Hope to high heels, women find power in all
Tales of choice, strength & style shared on Day one of festival
- Published 18.11.17
Calcutta: Both patriarchy and empowerment are symbols of power. But the real power people bring others up and do not discriminate.
This idea set off the first Women's Empowerment Festival, in association with The Telegraph and curated by Ahava Communications, at the Calcutta Club on Friday. The chief guest was information technology minister Bratya Basu.
The first session, "Who is the empowered woman today?", moderated by Gauri Basu, saw a range of touching stories coming to the fore. Empowerment is in the hope, choice and in knowing where to draw the line. It is also about liberating others, including men. Dancer-activist Alokananda Roy, entrepreneur Malavika Banerjee, anti-trafficking activist Ruchira Gupta, filmmaker Sudeshna Roy, lawyer-entrepreneur Oindrilla Dutt and entrepreneur Smita Bajoria said how they did that in their work and personal life.
Alokananda Roy shared how she began her journey at the Alipore Correctional Home, where she saw men and woman coming out of a negative space to be liberated through art. "I feel proud, so many prisoners have managed to empower themselves in the process," she said.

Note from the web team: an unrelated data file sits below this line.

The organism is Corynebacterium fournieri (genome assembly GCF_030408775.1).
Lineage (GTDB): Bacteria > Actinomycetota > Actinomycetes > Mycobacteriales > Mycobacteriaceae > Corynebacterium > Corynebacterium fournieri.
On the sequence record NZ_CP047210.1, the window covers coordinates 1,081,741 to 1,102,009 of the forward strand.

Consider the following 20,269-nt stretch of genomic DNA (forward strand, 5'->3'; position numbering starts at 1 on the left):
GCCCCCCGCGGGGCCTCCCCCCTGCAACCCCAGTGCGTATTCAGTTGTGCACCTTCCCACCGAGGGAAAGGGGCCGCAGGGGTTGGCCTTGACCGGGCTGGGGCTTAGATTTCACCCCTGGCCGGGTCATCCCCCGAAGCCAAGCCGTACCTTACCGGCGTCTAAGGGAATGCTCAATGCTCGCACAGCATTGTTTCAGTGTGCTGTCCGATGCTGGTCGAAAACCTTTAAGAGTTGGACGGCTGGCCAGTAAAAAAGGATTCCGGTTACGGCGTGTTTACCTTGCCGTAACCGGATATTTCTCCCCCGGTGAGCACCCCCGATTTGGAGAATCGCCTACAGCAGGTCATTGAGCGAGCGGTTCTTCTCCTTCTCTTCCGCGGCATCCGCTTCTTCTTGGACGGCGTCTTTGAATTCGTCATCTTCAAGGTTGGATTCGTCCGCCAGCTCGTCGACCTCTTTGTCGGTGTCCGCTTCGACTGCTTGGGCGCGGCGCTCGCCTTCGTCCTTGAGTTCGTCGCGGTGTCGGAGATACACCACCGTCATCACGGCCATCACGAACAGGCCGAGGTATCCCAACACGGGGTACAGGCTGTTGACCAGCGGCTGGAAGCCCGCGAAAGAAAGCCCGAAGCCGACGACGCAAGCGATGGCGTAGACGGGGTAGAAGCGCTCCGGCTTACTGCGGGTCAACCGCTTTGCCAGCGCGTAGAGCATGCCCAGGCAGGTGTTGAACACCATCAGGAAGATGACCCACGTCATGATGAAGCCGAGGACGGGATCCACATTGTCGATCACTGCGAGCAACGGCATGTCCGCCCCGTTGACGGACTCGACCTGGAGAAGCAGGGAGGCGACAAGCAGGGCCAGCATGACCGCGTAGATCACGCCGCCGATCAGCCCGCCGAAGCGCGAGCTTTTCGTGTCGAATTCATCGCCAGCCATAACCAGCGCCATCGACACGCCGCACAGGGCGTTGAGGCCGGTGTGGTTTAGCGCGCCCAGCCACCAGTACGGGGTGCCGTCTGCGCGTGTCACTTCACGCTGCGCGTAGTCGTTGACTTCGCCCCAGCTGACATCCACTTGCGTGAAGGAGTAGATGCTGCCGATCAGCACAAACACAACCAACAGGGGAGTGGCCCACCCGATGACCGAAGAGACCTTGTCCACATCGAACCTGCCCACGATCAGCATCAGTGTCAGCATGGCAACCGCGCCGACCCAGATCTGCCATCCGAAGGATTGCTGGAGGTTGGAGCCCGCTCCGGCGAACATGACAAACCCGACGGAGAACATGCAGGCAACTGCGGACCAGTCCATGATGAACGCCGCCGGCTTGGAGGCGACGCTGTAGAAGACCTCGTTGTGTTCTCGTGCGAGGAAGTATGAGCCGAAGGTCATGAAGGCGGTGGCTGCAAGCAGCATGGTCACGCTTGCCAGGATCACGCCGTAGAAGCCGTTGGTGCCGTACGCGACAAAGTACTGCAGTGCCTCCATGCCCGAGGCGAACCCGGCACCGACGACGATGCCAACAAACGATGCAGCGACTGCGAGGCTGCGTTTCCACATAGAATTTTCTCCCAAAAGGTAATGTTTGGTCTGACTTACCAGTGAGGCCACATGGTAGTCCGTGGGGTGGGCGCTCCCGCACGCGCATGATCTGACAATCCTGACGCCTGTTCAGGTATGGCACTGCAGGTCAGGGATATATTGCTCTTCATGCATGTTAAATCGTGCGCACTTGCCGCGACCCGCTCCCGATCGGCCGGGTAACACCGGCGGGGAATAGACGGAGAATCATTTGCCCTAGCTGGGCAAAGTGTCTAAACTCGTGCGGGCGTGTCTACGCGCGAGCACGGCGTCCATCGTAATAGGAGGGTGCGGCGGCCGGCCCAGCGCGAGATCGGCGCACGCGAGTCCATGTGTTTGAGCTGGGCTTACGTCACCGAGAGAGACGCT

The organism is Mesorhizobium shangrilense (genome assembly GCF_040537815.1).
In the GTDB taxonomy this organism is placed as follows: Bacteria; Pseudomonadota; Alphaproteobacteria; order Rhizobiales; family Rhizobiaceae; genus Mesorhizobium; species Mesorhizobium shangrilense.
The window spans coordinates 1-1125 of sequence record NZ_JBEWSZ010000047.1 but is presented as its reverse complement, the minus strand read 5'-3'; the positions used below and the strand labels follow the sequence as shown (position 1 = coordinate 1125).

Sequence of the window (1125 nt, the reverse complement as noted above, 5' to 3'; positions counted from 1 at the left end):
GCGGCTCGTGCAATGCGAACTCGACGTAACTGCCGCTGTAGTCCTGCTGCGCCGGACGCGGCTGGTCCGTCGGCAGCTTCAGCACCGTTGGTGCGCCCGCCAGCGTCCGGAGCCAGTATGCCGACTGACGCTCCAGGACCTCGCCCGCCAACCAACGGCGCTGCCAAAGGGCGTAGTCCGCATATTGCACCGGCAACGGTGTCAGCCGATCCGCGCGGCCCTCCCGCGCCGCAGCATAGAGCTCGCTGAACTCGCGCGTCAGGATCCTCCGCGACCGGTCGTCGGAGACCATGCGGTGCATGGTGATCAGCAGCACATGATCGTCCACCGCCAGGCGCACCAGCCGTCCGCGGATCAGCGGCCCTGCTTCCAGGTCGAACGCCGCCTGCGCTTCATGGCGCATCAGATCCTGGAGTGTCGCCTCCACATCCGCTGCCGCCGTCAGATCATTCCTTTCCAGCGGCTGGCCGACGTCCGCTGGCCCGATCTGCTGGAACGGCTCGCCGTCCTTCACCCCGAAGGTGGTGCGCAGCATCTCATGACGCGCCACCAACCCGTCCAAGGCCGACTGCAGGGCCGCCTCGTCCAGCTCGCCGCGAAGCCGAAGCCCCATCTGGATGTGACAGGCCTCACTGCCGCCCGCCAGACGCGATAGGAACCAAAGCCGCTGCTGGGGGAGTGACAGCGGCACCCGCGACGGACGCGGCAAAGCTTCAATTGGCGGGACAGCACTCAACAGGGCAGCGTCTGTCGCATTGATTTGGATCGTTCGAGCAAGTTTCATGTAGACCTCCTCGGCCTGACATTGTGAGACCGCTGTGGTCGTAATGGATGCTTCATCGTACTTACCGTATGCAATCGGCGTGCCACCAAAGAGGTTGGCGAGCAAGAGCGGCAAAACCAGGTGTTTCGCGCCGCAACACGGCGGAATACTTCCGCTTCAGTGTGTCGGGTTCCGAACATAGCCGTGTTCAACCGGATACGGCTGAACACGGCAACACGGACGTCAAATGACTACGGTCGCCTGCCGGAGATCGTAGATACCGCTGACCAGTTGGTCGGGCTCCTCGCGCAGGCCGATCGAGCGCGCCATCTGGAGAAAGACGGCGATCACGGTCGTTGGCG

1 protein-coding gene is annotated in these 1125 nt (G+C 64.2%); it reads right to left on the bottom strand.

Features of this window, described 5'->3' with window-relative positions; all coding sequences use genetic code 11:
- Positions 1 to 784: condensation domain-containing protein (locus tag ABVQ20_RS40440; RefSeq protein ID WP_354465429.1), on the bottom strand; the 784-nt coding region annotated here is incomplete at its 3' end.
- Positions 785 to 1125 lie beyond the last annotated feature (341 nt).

Gupta, who works with women who have survived trafficking, spoke of how she saw hope in brothels all over the world. "A desire to educate their daughters... everywhere I saw the triumph of hope," said Gupta.
Ten panelists in the second session debated how a woman of substance can be defined. She who makes a choice even if it is to have carefully manicured nails; she who dares to play football; she who can multitask; she who celebrates failures with equal grace - opinions went back and forth among the panelists, including hotelier Asma Khan, founder of Calcutta Walks Iftekhar Ahsan, academicians John Bagul, Suvina Shunglu and Suman Mukherjee, dancer Mitul Sengupta, beauty pro Priscilla Corner and singer Sayani Palit.
"A semi-literate chef is also a woman of substance," said hotelier Khan.
"If we choose feminist men in leadership roles, the world would be a better place," said Ahsan.
The final session of the day asked how empowering fashion was for a woman.
From power dressing, Javanese batik and smoky eyes to how Indian designers have made sari sexy - fashion was dissected by makeup artist Abhijit Chanda, fashion designers Abhishek Dutta and Sharbari Datta, artist Paula Sengupta, footwear designer Rohan Arora, and model Ushoshi Sengupta in the last session.
"Do shoes really lift your body language?" moderator Oindrilla Dutt wanted to know. "Shoes do add to your confidence but there is nothing sexier than a short girl wearing heels to a party," said footwear designer Rohan Arora.
"A beauty pageant like Miss Universe India made me realise how people look up to us," said Sengupta. "I started feeling responsible."
Popular opinion: A true stylish woman is one who is comfortable with herself.